for people ages 18 years and up (full criteria)
Healthy Volunteers
healthy people welcome
at San Francisco, California
study started
estimated completion
Principal Investigator
by John Chorba, MD
Photo of John Chorba
John Chorba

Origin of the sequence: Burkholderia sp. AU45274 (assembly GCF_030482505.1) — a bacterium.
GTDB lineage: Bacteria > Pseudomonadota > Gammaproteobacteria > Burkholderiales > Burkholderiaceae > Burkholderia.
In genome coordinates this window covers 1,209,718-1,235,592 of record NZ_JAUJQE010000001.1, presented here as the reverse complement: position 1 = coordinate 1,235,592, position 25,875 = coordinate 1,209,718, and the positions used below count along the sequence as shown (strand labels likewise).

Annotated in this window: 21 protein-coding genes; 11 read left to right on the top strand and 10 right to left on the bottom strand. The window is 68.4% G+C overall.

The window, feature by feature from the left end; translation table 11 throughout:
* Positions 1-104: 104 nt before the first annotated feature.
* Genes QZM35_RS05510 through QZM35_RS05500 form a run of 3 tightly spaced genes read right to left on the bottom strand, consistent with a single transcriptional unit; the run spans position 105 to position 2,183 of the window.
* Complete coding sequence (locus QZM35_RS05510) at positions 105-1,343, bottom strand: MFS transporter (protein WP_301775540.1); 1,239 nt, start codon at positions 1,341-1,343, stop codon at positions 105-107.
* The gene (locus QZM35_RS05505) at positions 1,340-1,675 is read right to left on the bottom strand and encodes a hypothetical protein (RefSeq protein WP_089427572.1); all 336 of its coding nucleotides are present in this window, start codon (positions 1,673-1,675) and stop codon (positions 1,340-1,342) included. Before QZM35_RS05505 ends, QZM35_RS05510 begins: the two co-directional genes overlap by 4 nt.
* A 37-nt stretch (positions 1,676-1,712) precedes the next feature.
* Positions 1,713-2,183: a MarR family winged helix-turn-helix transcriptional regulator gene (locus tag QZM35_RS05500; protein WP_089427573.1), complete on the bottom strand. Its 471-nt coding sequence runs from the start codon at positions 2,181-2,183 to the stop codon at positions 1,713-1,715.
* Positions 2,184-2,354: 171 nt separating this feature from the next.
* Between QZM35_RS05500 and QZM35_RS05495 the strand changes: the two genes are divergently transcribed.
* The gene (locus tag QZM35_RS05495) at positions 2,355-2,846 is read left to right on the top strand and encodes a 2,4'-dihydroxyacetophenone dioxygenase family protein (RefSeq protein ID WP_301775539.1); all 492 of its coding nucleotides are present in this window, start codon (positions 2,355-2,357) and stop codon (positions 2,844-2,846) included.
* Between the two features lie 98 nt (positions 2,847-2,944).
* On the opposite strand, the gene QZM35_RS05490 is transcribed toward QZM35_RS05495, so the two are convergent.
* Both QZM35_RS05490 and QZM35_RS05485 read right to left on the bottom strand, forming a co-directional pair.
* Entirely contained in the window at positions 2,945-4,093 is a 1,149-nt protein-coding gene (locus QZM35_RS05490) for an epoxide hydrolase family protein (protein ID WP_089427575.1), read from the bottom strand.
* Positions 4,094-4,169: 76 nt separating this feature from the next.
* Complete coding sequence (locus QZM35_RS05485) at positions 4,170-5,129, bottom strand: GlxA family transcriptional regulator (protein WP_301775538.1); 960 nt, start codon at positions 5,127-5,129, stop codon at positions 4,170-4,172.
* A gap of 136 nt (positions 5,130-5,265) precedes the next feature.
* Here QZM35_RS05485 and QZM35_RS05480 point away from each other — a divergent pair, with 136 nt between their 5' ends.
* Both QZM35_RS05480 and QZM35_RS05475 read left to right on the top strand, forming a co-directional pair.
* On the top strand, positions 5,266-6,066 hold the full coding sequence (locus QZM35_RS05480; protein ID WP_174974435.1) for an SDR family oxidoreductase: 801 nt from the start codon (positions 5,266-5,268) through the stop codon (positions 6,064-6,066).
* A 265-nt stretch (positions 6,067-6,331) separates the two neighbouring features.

The diagnosis of valvular heart disease (VHD), or its absence, invariably requires cardiac imaging. A familiar and inexpensive tool to assist in the diagnosis or exclusion of significant VHD could both expedite access to life-saving therapies and reduce the need for costly testing. The FDA-approved Eko Duo device consists of a digital stethoscope and a single-lead electrocardiogram (ECG), which wirelessly pairs with the Eko Mobile application to allow for simultaneous recording and visualization of phono- and electrocardiograms. These features uniquely situate this device to accumulate large sets of auscultatory data on patients both with and without VHD. In this study, the investigators seek to develop an automated system to identify VHD by phono- and electrocardiogram. Specifically, the investigators will attempt to develop machine learning algorithms to learn the phonocardiograms of patients with clinically important aortic stenosis (AS) or mitral regurgitation (MR), and then task the algorithms to identify subjects with clinically important VHD, as identified by a gold standard, from naïve phonocardiograms. The investigators anticipate that the study has the potential to revolutionize the diagnosis of VHD by providing a more accurate substitute to traditional auscultation.